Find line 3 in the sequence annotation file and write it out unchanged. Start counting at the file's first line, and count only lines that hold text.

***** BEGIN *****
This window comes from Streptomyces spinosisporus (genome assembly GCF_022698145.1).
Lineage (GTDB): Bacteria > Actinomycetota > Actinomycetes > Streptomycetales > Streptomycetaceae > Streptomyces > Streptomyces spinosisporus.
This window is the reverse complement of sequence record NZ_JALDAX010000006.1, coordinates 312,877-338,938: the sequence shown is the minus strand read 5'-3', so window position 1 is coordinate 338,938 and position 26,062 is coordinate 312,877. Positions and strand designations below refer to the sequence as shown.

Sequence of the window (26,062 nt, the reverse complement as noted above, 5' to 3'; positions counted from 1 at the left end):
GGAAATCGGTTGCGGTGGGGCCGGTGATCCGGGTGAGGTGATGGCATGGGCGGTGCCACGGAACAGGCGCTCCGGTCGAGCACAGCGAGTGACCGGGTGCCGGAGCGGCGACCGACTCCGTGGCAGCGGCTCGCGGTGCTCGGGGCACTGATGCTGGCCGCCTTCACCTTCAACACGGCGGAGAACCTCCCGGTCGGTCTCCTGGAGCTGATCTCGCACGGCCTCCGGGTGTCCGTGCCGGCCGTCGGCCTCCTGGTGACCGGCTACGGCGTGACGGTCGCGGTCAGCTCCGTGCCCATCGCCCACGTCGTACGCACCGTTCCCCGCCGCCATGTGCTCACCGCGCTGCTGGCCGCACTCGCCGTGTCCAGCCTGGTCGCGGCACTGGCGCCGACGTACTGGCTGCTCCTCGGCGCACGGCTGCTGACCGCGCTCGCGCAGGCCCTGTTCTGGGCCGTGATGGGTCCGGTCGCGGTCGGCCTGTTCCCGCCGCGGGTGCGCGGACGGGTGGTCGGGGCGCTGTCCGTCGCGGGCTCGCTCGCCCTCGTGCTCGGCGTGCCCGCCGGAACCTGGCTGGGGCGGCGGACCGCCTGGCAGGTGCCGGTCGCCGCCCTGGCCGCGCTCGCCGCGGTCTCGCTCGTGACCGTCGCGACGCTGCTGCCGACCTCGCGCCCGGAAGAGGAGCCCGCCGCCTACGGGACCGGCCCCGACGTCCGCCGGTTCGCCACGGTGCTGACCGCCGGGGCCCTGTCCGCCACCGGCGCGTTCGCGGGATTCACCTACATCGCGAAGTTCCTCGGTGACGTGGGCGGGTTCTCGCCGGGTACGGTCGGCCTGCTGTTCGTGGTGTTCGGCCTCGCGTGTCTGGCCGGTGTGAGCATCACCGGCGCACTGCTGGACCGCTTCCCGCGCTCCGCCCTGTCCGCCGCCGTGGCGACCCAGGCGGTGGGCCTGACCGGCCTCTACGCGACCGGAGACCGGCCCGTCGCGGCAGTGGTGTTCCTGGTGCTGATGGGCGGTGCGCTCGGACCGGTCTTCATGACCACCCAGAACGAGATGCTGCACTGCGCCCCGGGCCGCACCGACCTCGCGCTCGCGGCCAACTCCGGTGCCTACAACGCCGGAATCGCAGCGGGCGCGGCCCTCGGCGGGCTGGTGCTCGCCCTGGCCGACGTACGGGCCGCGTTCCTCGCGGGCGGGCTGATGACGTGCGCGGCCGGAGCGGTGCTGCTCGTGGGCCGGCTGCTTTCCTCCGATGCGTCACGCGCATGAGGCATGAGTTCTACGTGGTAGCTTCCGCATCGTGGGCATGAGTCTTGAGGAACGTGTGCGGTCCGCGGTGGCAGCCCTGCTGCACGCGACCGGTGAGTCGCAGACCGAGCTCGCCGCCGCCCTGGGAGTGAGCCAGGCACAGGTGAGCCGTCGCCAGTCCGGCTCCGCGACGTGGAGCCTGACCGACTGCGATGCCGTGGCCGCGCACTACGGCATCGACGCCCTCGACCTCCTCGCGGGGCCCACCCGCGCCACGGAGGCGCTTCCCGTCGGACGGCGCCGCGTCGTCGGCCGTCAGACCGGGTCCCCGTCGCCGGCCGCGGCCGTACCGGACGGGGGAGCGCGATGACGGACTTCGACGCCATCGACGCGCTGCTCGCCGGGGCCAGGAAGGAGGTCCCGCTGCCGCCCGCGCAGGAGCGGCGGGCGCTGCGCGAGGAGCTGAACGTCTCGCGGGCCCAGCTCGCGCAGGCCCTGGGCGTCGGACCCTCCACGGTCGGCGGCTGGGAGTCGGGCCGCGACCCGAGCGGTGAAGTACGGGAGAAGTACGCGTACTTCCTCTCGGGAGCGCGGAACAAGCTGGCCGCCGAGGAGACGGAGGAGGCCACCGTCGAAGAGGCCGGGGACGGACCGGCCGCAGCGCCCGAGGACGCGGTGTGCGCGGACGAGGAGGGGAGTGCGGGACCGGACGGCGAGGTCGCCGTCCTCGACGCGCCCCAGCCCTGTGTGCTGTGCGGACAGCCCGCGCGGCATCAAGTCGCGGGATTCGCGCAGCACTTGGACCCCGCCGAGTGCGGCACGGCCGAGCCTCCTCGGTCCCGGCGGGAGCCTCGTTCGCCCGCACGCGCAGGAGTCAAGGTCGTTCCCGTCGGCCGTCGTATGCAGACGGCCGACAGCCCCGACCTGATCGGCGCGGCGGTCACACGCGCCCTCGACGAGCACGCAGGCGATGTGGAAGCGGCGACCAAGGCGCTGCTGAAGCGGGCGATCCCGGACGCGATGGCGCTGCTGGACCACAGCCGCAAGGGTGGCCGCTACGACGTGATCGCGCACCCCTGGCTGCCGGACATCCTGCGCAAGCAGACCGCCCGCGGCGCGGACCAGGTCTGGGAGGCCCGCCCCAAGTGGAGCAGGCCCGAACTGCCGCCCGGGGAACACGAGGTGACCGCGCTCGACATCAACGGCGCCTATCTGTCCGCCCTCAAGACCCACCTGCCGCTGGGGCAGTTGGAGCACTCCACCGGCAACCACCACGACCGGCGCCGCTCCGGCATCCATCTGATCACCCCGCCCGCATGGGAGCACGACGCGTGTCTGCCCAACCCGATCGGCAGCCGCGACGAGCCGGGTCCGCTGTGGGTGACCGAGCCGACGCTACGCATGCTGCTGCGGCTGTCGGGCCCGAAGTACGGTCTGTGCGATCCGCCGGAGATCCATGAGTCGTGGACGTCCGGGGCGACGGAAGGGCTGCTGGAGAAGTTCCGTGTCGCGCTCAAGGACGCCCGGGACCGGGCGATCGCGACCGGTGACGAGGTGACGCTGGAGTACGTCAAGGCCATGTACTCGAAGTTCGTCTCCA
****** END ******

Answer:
This window is the reverse complement of sequence record NZ_JALDAX010000006.1, coordinates 312,877-338,938: the sequence shown is the minus strand read 5'-3', so window position 1 is coordinate 338,938 and position 26,062 is coordinate 312,877. Positions and strand designations below refer to the sequence as shown.